Published: 15th October 2019
They are active Maoists, recruited cadres: Bombay HC refuses bail to 3 activists in Bhima-Koregaon case
The police booked the three and several other activists under the provisions of the stringent Unlawful Activities (Prevention) Act (UAPA) and the Indian Penal Code (IPC)
The Bombay High Court refused bail on Tuesday to activists Sudha Bharadwaj, Arun Ferreira and Vernon Gonsalves, arrested for allegedly inciting caste-based violence at Koregaon-Bhima in Pune and Maoist links, noting that they were "active members" of banned outfit CPI (Maoist).
Justice Sarang Kotwal rejected the bail pleas of the three civil liberties activists, observing that there was prima facie evidence against them. In three separate orders, the judge said the accused were active and senior members of the banned Communist Party of India (Maoist), and arranged funds for the organisation and recruited cadres.
The Pune police lodged a case against them in January, 2018 after the Elgar Parishad held on December 31, 2017, allegedly triggered violence at Koregaon-Bhima village in Maharashtra's Pune district the next day. The scope of the investigation was not restricted to finding out the object and effect of the programme organised on December 31, 2017, by the Elgar Parishad or carrying out a probe into the violence that followed the event, the court said.
"The investigation was expanded to unearth a much larger conspiracy of seizing political power through an armed revolution by mobilising the masses," it said. Justice Kotwal further said one of the objectives of the banned organisation was defeating the "enemy forces" with the use of weapons and by forming a people's army.
"The state's armed forces were treated as enemy forces by the organisation," the court said. The three were initially placed under house arrest by the Pune police in August last year and later, taken into custody on October 26 after a sessions court in Pune rejected their bail pleas.
The accused, who are in jail since then, approached the High Court last year. The police booked the three and several other activists under the provisions of the stringent Unlawful Activities (Prevention) Act (UAPA) and the Indian Penal Code (IPC).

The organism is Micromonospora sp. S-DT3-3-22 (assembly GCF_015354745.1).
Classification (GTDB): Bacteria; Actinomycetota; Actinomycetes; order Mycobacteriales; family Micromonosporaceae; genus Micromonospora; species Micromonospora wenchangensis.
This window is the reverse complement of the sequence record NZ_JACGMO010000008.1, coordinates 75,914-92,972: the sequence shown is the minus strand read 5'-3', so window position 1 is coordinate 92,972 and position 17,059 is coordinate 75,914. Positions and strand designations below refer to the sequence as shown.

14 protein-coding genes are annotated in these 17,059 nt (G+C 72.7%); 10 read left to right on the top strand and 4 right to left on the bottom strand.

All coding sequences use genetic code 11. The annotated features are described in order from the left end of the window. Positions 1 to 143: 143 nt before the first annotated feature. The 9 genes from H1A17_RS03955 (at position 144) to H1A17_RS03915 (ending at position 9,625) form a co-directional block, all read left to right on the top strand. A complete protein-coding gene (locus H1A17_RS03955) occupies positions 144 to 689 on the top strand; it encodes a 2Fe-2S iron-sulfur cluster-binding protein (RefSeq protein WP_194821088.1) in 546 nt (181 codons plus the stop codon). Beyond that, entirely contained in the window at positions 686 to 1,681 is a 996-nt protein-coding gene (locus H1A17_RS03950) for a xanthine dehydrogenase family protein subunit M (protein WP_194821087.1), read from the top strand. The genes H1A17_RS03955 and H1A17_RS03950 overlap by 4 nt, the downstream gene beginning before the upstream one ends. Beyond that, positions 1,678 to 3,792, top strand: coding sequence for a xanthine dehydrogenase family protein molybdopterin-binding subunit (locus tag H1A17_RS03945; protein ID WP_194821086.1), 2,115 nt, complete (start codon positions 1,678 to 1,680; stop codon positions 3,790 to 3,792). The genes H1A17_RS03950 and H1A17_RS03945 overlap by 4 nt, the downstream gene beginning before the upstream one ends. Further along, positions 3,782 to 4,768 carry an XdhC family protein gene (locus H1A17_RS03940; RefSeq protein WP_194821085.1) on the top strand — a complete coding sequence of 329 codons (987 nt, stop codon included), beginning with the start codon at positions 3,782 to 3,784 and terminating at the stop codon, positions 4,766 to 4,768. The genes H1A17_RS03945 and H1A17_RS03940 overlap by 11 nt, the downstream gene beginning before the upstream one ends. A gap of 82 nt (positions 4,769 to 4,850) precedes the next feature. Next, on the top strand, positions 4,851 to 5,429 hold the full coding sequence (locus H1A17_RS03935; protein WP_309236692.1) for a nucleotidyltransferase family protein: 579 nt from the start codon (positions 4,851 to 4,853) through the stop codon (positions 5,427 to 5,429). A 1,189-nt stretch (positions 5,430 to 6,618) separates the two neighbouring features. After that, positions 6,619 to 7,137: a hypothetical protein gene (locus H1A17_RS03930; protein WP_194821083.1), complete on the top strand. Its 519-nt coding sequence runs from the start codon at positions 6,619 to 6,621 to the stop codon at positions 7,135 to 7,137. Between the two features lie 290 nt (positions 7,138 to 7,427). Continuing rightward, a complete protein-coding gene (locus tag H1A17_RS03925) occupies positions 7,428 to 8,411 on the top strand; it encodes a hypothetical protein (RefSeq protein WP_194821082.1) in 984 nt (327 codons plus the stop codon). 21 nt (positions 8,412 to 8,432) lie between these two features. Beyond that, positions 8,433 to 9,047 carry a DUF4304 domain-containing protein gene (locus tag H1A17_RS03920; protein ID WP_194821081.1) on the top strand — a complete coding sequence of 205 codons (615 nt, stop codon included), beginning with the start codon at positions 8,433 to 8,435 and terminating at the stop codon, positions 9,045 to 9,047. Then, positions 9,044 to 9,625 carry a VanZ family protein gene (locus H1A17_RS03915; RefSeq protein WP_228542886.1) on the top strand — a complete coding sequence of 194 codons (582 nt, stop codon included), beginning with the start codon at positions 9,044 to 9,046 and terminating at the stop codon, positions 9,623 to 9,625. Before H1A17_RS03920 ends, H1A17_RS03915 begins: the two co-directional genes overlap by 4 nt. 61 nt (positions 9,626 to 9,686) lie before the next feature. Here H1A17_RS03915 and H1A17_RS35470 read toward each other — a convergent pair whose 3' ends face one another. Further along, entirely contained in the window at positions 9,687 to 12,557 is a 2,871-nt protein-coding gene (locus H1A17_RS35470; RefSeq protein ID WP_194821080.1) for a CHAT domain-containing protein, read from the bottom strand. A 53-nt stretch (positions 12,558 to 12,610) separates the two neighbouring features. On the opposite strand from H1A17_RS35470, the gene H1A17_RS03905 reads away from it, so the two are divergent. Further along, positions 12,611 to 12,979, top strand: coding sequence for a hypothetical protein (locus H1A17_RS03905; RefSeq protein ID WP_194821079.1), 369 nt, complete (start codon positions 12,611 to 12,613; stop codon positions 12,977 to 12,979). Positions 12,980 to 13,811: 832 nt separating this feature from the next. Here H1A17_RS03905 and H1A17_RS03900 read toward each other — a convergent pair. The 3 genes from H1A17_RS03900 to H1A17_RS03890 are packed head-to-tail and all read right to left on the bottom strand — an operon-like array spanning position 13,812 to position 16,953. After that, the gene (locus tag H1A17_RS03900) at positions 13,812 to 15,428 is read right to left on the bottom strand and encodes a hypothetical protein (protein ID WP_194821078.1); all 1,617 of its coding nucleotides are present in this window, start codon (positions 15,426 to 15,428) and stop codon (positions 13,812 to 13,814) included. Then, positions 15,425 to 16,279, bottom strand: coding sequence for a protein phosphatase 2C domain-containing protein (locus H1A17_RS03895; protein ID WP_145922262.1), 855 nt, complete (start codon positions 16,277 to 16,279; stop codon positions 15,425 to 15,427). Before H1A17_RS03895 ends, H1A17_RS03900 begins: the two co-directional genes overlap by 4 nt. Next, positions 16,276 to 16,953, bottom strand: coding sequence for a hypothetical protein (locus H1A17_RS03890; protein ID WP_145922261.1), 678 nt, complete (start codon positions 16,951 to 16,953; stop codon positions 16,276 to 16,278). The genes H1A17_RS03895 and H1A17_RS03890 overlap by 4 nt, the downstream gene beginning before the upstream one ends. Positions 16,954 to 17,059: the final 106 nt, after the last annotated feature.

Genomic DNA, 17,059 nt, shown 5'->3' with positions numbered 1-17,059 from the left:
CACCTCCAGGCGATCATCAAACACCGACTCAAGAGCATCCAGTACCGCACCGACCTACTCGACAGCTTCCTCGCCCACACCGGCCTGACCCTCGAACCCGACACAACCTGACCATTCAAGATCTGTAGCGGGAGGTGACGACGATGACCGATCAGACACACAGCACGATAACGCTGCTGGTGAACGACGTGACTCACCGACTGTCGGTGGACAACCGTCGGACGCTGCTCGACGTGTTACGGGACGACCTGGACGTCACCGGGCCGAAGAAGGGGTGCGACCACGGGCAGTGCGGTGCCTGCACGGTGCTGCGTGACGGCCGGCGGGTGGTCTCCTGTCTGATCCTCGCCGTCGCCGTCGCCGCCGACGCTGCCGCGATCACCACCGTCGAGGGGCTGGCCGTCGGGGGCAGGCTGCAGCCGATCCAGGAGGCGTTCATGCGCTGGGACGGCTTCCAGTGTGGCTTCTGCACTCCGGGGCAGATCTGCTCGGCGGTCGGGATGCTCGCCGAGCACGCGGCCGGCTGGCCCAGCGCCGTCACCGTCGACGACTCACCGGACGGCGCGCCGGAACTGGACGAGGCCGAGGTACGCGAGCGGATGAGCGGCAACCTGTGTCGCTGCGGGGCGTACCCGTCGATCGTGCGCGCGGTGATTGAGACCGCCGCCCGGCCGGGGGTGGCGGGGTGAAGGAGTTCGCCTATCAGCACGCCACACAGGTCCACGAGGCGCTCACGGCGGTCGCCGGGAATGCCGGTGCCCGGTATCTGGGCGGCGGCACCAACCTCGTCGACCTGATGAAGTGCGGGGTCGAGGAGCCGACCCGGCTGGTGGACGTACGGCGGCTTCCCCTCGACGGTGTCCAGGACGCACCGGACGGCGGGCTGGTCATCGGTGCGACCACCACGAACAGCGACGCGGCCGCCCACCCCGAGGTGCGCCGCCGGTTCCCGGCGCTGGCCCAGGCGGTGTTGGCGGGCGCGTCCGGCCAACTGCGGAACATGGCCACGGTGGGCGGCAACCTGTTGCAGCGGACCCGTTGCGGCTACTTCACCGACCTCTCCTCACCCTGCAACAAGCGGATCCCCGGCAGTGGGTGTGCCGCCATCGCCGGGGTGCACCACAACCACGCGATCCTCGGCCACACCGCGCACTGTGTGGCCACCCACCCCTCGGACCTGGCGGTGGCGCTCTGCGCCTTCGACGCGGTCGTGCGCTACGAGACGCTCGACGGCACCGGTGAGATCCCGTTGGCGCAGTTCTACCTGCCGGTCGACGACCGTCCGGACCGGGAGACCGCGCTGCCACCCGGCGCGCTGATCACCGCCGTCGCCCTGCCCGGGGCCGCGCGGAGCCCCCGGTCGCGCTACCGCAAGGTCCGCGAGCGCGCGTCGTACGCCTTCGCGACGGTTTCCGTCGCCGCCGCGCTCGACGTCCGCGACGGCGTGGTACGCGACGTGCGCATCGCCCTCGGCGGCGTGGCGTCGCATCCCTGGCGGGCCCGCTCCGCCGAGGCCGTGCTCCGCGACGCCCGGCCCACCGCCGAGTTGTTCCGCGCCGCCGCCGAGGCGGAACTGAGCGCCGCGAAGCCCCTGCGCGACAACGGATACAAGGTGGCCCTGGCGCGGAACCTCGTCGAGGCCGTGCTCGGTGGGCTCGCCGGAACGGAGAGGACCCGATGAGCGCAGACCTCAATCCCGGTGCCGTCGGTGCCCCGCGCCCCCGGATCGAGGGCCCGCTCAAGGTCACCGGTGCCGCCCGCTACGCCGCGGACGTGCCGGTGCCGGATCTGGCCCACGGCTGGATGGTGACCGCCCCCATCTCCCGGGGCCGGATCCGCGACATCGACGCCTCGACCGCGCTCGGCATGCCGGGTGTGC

On Ferreira, the court said one of his tasks was to raise, manage and distribute funds in the banned organisation and he occupied an important position in the outfit. "Ferreira's work towards achieving some of the objectives of the banned organisation was not only appreciated by it, but, he was given specific directions on some occasions. This all shows that the applicant was an active member of the banned organisation," the court said. "There is material in the chargesheet to show that prima facie the applicant (Ferreira) had actively worked towards fulfilling that responsibility," the court said. It also noted that Gonsalves' act of recruiting cadres for the banned outfit and being its active member was punishable under the provisions of the UAPA.
"Facts sufficiently establish prima facie that the applicant (Vernon Gonsalves), on instructions of the banned organisation, was recruiting cadres from institutions like TISS (Tata Institute of Social Sciences)," the court said. It added that the evidence put forward by the prosecution showed that Gonsalves was an important and active member of the CPI (Maoist) and was part of the "larger conspiracy".
"One of the important tasks was recruiting cadres and there is material in the chargesheet to show that prima facie the applicant (Gonsalves) had actively worked towards fulfilling that responsibility," the court said. "The investigating agency has material to show prima facie that the applicant (Gonsalves) is a senior active member of the banned organisation," the court said.
On Bharadwaj, the court said she too was an active and senior member of the CPI (Maoist). The police had earlier alleged that the accused had Maoist links and were working towards overthrowing the government. The three accused, however, claimed that there was no evidence to support the police's case that they and other activists were creating a "war-like" situation against the government.